For NSW and Victoria, we can see the end of the tunnel. Here's what the roadmap out of lockdown looks like.

After months of lockdown, New South Wales and Victoria have finally been given a look at our pathway to freedom.

This month, NSW Premier Gladys Berejiklian and Victorian Premier Daniel Andrews announced their roadmaps to opening up their state and easing restrictions amid the current COVID-19 outbreak. 

Both states are following the national plan outlined earlier this year, which will see Australian borders reopen and the chance of lockdowns become less likely. 

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However, while both NSW and Victoria are aiming to bring back much missed freedoms and return to normal, they have taken different pathways to get there. 

Here's how NSW and Victoria's roadmaps compare. 

When will NSW and VIC hit the 70 and 80 per cent targets? 

Both states plan to relax restrictions once 70 per cent and 80 percent of their eligible population age 16 and over have received both jabs of the COVID-19 vaccine. 

For Victoria, the 70 per cent goal is expected to be reached on October 26, before the state hits 80 per cent around November 5, according to the state's roadmap. 


In NSW, the 70 per cent target is expected to be reached earlier, on October 18. But NSW Premier Gladys Berejiklian said we could very well hit the goal before that date.

"We’re feeling more and more confident that the dates we’ve previously assumed we might hit that double dose figure could actually be earlier," she said last week.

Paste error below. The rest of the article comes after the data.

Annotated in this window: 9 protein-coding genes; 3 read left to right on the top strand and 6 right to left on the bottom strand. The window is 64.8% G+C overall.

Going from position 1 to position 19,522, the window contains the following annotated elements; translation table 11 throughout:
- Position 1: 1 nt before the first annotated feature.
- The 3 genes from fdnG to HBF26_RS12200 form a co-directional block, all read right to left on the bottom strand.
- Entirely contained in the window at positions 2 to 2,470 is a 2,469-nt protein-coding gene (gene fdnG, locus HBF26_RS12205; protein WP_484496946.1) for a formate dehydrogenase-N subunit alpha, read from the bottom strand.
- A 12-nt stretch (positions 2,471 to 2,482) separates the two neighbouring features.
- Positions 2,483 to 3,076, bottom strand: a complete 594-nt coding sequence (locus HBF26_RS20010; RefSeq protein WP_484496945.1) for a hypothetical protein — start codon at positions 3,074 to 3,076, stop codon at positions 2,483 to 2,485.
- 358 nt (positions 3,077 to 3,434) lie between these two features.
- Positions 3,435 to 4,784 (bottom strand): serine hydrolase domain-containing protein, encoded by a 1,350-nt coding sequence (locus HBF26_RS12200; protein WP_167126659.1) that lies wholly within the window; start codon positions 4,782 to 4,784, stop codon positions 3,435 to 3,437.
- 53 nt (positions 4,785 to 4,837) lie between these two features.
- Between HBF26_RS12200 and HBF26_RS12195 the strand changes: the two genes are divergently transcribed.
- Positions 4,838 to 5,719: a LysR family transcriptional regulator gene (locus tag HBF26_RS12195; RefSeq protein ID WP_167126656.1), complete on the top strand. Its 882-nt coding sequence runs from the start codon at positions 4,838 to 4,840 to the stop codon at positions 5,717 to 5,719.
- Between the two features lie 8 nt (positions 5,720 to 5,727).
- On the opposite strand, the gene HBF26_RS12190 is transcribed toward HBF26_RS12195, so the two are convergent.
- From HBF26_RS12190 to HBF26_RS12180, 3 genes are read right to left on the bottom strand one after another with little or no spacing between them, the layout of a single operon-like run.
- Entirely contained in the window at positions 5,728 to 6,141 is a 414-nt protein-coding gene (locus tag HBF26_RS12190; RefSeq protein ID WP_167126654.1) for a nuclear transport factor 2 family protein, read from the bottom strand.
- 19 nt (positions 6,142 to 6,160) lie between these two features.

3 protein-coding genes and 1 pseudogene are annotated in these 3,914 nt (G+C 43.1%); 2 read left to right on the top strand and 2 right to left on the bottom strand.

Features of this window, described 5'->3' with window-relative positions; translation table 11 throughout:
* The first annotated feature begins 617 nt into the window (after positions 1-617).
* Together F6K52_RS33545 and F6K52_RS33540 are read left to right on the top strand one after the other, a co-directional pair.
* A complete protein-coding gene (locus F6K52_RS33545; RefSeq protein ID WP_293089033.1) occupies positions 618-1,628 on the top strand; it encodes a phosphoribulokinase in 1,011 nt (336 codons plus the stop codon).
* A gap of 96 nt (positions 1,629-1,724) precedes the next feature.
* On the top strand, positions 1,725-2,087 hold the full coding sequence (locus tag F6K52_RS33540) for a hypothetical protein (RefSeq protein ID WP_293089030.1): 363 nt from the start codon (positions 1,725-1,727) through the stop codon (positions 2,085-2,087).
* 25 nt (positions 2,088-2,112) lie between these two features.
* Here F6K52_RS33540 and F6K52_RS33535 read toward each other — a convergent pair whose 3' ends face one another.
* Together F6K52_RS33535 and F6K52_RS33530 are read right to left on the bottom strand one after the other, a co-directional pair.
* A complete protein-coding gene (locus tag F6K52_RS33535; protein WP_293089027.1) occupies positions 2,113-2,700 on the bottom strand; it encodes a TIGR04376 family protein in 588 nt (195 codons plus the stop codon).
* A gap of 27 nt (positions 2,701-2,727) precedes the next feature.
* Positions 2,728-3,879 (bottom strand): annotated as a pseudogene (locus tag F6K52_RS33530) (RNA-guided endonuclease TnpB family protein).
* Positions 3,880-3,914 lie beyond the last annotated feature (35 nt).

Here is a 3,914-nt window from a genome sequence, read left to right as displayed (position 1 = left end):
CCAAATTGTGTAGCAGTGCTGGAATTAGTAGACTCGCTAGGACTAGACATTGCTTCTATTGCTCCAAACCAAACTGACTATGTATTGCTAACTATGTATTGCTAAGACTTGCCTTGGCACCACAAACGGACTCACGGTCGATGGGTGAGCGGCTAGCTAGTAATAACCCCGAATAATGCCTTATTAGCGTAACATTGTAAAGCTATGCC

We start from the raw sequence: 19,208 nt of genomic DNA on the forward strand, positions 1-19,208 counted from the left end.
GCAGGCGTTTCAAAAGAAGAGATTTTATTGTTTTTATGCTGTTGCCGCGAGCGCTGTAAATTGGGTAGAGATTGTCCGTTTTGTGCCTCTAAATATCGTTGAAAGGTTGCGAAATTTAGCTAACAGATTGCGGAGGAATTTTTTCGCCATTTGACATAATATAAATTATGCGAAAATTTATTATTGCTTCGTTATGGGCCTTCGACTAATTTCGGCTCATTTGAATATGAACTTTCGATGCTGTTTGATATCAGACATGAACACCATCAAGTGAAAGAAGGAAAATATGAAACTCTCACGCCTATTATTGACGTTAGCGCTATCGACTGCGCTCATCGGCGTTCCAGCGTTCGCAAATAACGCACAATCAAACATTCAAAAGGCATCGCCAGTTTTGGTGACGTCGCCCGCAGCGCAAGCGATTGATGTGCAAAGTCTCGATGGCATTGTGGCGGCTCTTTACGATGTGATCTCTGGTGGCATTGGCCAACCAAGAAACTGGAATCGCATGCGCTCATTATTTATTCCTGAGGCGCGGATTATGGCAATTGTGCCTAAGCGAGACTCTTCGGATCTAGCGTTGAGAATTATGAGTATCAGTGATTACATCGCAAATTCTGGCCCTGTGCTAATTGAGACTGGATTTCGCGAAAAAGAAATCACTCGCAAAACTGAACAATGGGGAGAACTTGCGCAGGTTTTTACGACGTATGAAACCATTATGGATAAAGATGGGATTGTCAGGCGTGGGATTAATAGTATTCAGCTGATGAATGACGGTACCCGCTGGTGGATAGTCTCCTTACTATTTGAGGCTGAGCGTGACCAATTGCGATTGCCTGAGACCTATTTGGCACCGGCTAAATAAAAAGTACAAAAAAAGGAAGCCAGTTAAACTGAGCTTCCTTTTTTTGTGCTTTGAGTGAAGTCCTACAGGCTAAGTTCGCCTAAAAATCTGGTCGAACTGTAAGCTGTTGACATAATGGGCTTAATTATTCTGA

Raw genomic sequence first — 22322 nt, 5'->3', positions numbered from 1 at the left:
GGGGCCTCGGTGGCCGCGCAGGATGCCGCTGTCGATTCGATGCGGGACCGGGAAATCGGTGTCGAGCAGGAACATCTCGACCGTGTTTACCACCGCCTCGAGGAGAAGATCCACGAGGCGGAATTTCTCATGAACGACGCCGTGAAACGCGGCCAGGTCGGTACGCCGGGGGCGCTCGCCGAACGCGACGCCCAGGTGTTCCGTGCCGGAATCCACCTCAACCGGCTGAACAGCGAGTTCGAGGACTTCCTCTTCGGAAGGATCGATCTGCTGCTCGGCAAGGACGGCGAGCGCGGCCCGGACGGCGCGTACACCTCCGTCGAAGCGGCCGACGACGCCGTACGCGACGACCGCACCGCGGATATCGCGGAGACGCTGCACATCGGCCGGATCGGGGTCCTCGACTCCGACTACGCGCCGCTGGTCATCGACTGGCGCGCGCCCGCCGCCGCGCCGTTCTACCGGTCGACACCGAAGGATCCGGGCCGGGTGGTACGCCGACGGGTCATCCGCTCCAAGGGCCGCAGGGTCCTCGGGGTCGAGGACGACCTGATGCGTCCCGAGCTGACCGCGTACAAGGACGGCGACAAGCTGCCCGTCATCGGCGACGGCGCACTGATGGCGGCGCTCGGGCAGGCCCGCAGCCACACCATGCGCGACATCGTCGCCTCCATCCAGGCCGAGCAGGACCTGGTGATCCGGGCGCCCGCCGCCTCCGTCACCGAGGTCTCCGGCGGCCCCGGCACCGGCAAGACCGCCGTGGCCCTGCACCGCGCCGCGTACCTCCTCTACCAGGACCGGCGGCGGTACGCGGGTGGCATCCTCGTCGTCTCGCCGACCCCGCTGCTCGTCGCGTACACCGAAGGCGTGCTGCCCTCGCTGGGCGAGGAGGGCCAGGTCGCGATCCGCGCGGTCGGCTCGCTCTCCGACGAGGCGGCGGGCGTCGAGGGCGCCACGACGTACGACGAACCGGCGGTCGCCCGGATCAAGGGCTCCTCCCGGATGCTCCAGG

According to the ABC, we could even reach the milestone as early as October 8. 

What happens at 70 per cent of the population hits double dose vaccination?

The 70 per cent goal will bring much missed freedoms for the people of NSW and Victoria. But there are differences on what people in each state can expect.

In Victoria, the milestone is expected to bring an end to Melbourne's lockdown and the curfew. However, no visitors will be allowed to visit your home, aside from the rules around intimate partners and caregiving.

"The reasons to leave your home in the curfew will no longer be in place. Lockdown will be off," Victorian Premier Daniel Andrews said on Sunday. 

Meanwhile in NSW, only fully vaccinated people and those with medical exemptions will be able to enjoy the relaxed restrictions.


People living in Melbourne and regional Victoria will see different restrictions ease when the state hits the 70 per cent target. 

Aside from the lockdown ending, 10 fully vaccinated people will be able to gather outdoors in Melbourne and 50 fully vaccinated people will be able to attend a wedding or funeral outdoors. 


Pubs, clubs, entertainment will open to 50 fully vaccinated patrons outdoors and up to five fully vaccinated people can attend hair and beauty sessions indoors. 

Meanwhile, in regional Victoria, indoor community sports can return and pubs, clubs, entertainment will open to 30 fully vaccinated people indoors.

For funerals and weddings, 30 fully vaccinated people are allowed indoors and 100 fully vaccinated people are allowed outdoors. 

Across the state, masks will still need to be worn indoors and outdoors.

New South Wales.